The second argument to lsquic_engine_new() is a pointer to a struct of type lsquic_engine_api. This structure lists several user-specified function pointers that the engine is to use to perform various functions. Mandatory among these are:

The minimal structure for a client will look like this:

lsquic_engine_api engine_api = {
    .ea_packets_out     = send_packets_out,
    .ea_packets_out_ctx = (void *) sockfd,  /* For example */
    .ea_stream_if       = &stream_callbacks,
    .ea_stream_if_ctx   = &some_context,

Engine Settings

Engine settings can be changed by specifying lsquic_engine_api.ea_settings. There are many parameters to tweak: supported QUIC versions, amount of memory dedicated to connections and streams, various timeout values, and so on. See Engine Settings for full details. If ea_settings is set to NULL, the engine will use the defaults, which should be OK.

Sending Packets

The lsquic_engine_api.ea_packets_out is the function that gets called when an engine instance has packets to send. It could look like this:

/* Return number of packets sent or -1 on error */
static int
send_packets_out (void *ctx, const struct lsquic_out_spec *specs,
                                                unsigned n_specs)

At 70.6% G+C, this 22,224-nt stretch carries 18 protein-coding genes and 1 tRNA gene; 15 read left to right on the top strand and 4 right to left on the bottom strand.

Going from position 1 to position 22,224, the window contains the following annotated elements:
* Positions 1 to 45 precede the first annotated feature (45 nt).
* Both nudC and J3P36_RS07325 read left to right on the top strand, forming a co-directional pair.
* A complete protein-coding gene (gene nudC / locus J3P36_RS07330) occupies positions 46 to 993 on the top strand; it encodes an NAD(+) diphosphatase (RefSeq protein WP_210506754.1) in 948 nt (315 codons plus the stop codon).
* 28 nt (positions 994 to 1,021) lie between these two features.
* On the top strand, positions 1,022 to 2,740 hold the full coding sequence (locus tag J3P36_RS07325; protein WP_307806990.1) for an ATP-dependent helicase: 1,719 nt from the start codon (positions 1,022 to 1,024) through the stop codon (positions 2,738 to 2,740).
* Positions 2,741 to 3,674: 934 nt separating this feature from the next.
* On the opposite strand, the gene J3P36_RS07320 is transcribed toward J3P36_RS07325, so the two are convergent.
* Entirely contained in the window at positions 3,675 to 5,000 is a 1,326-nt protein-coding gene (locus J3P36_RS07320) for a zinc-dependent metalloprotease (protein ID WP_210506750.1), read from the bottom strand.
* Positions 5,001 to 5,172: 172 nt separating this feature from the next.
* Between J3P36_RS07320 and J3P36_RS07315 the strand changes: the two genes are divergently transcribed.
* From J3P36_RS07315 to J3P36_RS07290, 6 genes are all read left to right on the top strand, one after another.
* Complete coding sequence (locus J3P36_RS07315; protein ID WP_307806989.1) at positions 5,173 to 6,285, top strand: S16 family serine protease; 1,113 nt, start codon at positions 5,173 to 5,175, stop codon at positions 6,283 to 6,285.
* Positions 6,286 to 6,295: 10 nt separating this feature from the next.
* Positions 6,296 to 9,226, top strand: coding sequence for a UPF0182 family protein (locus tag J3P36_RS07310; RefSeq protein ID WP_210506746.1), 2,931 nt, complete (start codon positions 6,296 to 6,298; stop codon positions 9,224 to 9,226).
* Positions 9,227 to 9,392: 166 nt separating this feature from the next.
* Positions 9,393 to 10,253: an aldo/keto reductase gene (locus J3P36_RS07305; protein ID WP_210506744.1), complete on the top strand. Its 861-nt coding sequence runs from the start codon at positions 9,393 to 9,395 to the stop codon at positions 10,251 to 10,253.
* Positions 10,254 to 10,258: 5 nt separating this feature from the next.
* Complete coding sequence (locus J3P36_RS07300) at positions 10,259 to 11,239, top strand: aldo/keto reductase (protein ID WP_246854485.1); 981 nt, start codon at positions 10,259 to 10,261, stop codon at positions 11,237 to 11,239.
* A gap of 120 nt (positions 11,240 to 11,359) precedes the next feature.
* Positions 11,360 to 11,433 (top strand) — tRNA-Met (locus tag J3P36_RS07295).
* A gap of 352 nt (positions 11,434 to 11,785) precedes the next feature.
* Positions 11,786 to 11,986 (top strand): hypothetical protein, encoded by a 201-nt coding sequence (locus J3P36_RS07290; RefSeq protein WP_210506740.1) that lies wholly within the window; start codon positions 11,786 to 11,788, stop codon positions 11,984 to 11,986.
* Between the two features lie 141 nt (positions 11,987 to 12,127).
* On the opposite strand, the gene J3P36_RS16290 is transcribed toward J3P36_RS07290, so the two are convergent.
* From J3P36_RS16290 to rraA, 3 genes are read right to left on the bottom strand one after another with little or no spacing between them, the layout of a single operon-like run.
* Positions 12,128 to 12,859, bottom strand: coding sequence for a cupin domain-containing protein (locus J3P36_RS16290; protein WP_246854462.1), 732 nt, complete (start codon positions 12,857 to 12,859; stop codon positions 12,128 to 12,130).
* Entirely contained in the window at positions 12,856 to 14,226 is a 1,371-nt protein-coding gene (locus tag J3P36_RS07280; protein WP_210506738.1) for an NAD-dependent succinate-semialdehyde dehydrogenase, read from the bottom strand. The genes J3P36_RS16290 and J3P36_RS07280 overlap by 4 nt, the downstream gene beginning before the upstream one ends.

struct msghdr msg;
    int sockfd;
    unsigned n;

    memset(&msg, 0, sizeof(msg));
    sockfd = (int) (uintptr_t) ctx;

    for (n = 0; n < n_specs; ++n)
        msg.msg_name       = (void *) specs[n].dest_sa;
        msg.msg_namelen    = sizeof(struct sockaddr_in);
        msg.msg_iov        = specs[n].iov;
        msg.msg_iovlen     = specs[n].iovlen;
        if (sendmsg(sockfd, &msg, 0) < 0)

    return (int) n;

Note that the version above is very simple. lsquic_out_spec also specifies local address as well as ECN value. These are set using ancillary data in a platform-dependent way.

Receiving Packets

The user reads packets and provides them to an engine instance using lsquic_engine_packet_in().


Running Connections

A connection needs to be processed once in a while. It needs to be processed when one of the following is true:

  • There are incoming packets;
  • A stream is both readable by the user code and the user code wants to read from it;
  • A stream is both writeable by the user code and the user code wants to write to it;
  • User has written to stream outside of on_write() callbacks (that is allowed) and now there are packets ready to be sent;
  • A timer (pacer, retransmission, idle, etc) has expired;
  • A control frame needs to be sent out;
  • A stream needs to be serviced or created.

Each of these use cases is handled by a single function, lsquic_engine_process_conns().

The connections to which the conditions above apply are processed (or “ticked”) in the least recently ticked order. After calling this function, you can see when is the next time a connection needs to be processed using lsquic_engine_earliest_adv_tick().

Based on this value, next event can be scheduled (in the event loop of your choice).

Stream Reading and Writing

Reading from (or writing to) a stream is best down when that stream is readable (or writeable). To register an interest in an event,